Then it is still possible to create your required neck angle. You either need to re-route the neck pocket so that the floor angles downward to allow the neck to tilt backwards once bolted in, or taper the flat surface on the back of the neck where it rests against the floor of the neck pocket to tip the neck backwards once bolted in. Again, the tooling required to execute it properly may be taking things further than you had hoped for a first build.

The headstock angle issue is indeed unrelated to the bridge question other than that I am having to make decisions based on my specific neck purchase, which may have been a bit hasty it seems. Is a string tree the way to go? Is it always necessary on a neck with no headstock angle?

So this is a Strat-style neck where the peghead is on the same plane as the fretboard, but stepped back about 1/2" or so? Then I'd be taking my cues from what Fender does with their headstocks, adding a string tree to the high E and B and possibly the G and D pair too. If it was good enough for Leo...

Without the string trees you may find that the highest strings have a tendency to jump out of the nut slot as there isn't enough downwards force on the string behind the nut to keep it in place. Another side effect of not having enough downward pressure on the string behind the nut (low break angle plus long length of string between nut and tuner post) is the sympathetic ringing of the strings behind the nut as you play, which you may find annoying.

The neck seems to fit the pocket on the body so nicely I was hoping I could get away without shims to change the angle.

If skills and tools are looking like your biggest hurdles to making it work with what you have then I'd suggest going the shim route - cheap, adjustable, requires no special tools and is reversible. The only real drawback is that you may have a slight gap at the back of the pocket, but if it was down to throwing the neck or body away and buying one with the correct angle built in to it, I know which solution I'd be trying first.

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Thank you very much for your input!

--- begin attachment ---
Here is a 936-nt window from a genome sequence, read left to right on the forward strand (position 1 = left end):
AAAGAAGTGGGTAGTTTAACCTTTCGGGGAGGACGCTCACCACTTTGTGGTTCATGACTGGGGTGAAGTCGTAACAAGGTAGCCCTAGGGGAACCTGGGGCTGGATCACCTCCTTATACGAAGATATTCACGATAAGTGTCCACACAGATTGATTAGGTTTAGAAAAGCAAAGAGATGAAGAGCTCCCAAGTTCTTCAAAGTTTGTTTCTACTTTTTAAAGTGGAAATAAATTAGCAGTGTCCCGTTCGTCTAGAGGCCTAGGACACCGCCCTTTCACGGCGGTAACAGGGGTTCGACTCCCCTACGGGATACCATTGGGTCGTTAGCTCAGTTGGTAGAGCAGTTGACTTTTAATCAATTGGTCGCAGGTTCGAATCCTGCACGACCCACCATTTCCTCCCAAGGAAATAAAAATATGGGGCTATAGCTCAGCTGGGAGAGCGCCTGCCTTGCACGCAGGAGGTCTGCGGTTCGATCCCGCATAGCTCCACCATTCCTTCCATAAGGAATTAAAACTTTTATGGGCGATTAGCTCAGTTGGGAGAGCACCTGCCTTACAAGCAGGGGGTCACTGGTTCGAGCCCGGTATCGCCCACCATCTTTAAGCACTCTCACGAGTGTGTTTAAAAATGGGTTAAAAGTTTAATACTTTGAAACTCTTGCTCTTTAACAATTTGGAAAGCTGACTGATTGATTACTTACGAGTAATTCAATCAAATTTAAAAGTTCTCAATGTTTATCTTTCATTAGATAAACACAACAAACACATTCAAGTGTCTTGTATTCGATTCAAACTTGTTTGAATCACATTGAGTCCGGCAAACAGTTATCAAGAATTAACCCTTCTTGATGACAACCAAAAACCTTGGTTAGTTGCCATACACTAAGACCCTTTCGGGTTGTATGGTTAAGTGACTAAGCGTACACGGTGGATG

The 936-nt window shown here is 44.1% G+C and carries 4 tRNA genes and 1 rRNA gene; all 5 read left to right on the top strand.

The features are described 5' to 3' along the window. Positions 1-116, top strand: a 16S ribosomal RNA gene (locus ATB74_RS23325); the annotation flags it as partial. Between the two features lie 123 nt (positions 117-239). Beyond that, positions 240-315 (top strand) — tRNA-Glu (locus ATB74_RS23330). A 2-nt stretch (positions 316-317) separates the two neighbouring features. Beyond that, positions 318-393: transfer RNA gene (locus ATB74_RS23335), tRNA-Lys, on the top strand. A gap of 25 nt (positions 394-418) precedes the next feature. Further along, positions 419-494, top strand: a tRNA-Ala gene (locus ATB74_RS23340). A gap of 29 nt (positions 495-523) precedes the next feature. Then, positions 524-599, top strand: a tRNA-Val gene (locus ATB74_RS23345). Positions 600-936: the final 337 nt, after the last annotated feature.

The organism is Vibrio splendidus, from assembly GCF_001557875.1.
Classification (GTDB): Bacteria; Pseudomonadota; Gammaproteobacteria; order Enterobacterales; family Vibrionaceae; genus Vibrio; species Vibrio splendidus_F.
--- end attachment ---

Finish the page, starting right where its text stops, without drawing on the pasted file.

I think it makes sense for me to be leaning toward the tune-o-matic bridge/stop tail that I had original planned for.

I gather that the correct way to do this would be to complete my finishing activities and then install the bridge and tuners, bolt the neck on and see how the action is looking?

Once that is done I have the option of shimming to adjust the action and then, possibly, follow that up with neck or pocket adjustments to make the angle permanent? Maybe I can get some local help if necessary once I know more or less what I need based on the angle the shim is giving me.

Are there any options/products I should look into re. string trees? I have always been a Gibson guy with my purchased guitars so I know nothing about them. I am just hoping that the weirdly non-angled headstock, which I completely overlooked and will not do again on future builds, doesn't drive me crazy! :)

Again, thank you so much for all the input!

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Try a dry fit of the neck/shims and body first to see how much angle you need before committing to it. Any gap at the base of the neck may be hidden by the neck pickup surround. Any gap underneath the neck may be unnoticable where it disappears into the pocket (looks like the Gibson RD has quite a deep pocket). If you're happy with how it looks you can probably get away with leaving it as-is.

If you decide to re-route the pocket or re-shape the rear face of the heel after you've finished the guitar you'll need to be super-careful with your work, as your chances of damaging the finish while you're using the tools will increase. Easier to make cuts and adjustments before finishing.

String trees - lots of styles to choose out there for a few bucks each, cheaper on Ebay. Can you post a pic of the headstock, or link to the original purchase page?

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If you are concerned about installing the bushings for the bridge before the finishing for a test fit you can do one of two things: finish it with the bushing in place (put a screw, rolled masking tape or whatever in the holes and you should be fine) or place the bridge on the face of the guitar with a few washers in place of the real studs. Just make sure that the bridge is clear of the face of the guitar and that will be the reference point of the lowest possible action.

I would use a shim for this. As Custisa mentioned it is but way if you're not totally confident in your woodworking skills. Make stack of veneer or get a few different bit os wood with different thickness and place this in the body end of the neck pocket. When you find the action you like with the bridge in place and a steel ruler placed on the bridge/first fret you can measure the thickness of the shim. Then you can make a wedge that taper from that measurement down to nothing and make it fit the pocket perfectly. If you feel for it you can even glue it in place.

Personally I like the synthetic string trees. They are slippery and doesn't grab the strings as a traditional Fender one.